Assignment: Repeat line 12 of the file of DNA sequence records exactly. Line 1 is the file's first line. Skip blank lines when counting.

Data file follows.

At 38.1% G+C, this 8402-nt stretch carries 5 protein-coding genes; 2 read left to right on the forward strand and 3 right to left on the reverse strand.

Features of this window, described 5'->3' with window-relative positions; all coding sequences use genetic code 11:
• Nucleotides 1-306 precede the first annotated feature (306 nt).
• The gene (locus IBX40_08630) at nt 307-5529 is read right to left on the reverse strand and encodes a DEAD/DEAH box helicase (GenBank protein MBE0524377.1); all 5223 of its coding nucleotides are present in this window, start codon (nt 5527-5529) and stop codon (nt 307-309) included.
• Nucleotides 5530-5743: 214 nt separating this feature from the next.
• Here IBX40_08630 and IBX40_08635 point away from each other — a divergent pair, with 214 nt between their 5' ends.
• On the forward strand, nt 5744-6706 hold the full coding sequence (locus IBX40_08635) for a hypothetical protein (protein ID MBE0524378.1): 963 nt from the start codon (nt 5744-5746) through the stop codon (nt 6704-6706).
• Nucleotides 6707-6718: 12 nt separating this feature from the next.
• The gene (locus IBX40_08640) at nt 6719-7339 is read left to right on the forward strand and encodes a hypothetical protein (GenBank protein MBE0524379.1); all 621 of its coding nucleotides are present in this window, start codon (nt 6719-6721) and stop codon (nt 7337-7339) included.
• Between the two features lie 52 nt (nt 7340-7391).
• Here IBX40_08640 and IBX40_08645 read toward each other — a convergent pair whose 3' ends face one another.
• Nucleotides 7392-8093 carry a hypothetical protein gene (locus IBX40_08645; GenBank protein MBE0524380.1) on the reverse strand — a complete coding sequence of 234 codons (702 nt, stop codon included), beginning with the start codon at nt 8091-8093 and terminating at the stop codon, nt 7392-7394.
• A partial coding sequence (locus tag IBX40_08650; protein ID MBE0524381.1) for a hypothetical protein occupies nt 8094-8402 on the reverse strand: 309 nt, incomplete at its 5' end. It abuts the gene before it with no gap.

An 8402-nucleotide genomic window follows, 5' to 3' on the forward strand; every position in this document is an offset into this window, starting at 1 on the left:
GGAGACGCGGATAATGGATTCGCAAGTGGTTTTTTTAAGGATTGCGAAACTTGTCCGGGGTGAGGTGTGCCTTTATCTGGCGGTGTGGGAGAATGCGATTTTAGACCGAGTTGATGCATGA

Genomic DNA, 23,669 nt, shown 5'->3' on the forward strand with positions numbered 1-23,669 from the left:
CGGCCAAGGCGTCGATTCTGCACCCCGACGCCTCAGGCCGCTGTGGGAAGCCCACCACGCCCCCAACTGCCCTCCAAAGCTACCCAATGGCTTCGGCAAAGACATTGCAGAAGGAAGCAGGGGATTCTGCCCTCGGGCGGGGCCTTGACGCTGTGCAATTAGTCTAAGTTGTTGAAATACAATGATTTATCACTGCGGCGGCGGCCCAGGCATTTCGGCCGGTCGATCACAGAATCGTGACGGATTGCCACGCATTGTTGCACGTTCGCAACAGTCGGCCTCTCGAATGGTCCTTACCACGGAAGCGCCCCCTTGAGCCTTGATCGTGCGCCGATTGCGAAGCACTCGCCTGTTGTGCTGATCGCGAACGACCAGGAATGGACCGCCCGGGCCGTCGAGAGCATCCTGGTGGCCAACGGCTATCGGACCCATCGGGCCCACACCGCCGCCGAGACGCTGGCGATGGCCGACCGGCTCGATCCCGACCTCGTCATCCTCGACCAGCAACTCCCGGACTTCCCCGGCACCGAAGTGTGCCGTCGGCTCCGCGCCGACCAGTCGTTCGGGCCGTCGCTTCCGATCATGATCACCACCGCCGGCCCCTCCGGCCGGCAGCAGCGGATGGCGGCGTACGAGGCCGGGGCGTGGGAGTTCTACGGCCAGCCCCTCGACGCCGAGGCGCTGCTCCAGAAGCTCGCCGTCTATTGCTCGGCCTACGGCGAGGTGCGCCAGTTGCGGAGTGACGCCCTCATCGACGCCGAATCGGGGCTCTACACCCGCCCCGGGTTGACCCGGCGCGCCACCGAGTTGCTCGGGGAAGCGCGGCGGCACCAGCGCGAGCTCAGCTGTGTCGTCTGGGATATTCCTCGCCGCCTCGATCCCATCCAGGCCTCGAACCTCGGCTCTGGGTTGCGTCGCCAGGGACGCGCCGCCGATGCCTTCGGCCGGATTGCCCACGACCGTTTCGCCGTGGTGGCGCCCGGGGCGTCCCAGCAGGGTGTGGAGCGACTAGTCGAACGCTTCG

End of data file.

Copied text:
• Nucleotides 7392-8093 carry a hypothetical protein gene (locus IBX40_08645; GenBank protein MBE0524380.1) on the reverse strand — a complete coding sequence of 234 codons (702 nt, stop codon included), beginning with the start codon at nt 8091-8093 and terminating at the stop codon, nt 7392-7394.